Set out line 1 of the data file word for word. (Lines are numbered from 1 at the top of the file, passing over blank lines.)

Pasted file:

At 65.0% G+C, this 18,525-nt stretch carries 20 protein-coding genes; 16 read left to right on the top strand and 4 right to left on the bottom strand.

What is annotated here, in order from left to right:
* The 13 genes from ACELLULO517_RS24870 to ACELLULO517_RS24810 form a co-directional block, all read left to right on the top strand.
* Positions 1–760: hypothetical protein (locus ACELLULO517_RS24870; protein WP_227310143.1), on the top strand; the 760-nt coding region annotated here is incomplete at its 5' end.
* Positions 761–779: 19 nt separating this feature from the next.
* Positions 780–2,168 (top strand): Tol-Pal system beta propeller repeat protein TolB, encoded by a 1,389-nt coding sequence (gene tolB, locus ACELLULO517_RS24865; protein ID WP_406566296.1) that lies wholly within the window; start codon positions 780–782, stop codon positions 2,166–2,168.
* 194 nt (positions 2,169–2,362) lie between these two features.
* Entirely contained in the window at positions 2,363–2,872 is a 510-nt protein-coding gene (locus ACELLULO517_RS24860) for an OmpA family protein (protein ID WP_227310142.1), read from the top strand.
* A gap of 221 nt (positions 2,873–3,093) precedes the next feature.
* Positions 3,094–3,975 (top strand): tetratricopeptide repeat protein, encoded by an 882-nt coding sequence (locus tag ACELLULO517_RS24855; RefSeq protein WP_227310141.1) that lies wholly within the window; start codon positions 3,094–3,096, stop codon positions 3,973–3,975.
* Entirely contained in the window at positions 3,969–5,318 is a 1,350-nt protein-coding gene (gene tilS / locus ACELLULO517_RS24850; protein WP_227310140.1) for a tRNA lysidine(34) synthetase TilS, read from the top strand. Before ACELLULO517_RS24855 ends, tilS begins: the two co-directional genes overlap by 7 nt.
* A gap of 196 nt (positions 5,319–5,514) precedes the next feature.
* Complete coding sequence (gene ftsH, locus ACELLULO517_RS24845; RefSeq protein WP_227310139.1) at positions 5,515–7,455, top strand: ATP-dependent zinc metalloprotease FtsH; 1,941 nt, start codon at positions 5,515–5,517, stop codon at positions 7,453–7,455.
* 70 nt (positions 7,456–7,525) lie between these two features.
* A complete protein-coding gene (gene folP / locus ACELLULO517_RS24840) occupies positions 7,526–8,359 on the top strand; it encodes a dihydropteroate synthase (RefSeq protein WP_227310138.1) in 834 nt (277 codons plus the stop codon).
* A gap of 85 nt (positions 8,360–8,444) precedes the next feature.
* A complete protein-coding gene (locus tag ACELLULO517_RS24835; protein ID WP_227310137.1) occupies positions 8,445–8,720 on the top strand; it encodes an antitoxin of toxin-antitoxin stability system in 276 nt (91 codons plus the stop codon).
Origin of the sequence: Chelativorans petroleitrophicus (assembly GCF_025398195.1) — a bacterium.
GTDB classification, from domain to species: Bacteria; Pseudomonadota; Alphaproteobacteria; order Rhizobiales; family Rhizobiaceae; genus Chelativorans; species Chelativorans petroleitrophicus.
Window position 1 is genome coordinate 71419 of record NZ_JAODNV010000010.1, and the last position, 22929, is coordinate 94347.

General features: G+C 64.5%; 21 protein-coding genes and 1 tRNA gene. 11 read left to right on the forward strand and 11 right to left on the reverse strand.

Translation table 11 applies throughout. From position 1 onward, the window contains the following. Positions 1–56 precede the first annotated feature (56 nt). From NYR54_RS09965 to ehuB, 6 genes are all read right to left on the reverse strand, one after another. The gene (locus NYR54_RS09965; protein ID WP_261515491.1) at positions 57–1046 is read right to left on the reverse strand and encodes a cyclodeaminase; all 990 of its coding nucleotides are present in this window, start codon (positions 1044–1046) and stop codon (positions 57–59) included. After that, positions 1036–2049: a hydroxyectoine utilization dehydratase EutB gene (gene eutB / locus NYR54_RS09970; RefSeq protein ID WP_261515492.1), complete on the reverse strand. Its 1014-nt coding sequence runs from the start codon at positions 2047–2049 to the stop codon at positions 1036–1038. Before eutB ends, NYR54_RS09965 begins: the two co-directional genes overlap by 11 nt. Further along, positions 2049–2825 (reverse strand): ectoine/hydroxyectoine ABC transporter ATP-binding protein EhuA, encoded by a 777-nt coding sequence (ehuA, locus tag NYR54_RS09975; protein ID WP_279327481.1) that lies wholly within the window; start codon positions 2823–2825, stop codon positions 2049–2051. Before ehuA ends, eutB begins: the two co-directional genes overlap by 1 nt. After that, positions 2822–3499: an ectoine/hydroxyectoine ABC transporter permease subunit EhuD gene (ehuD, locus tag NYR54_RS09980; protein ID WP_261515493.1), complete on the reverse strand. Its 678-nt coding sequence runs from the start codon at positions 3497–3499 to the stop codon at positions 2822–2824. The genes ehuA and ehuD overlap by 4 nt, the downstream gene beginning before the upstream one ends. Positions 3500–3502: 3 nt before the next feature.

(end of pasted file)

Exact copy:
At 65.0% G+C, this 18,525-nt stretch carries 20 protein-coding genes; 16 read left to right on the top strand and 4 right to left on the bottom strand.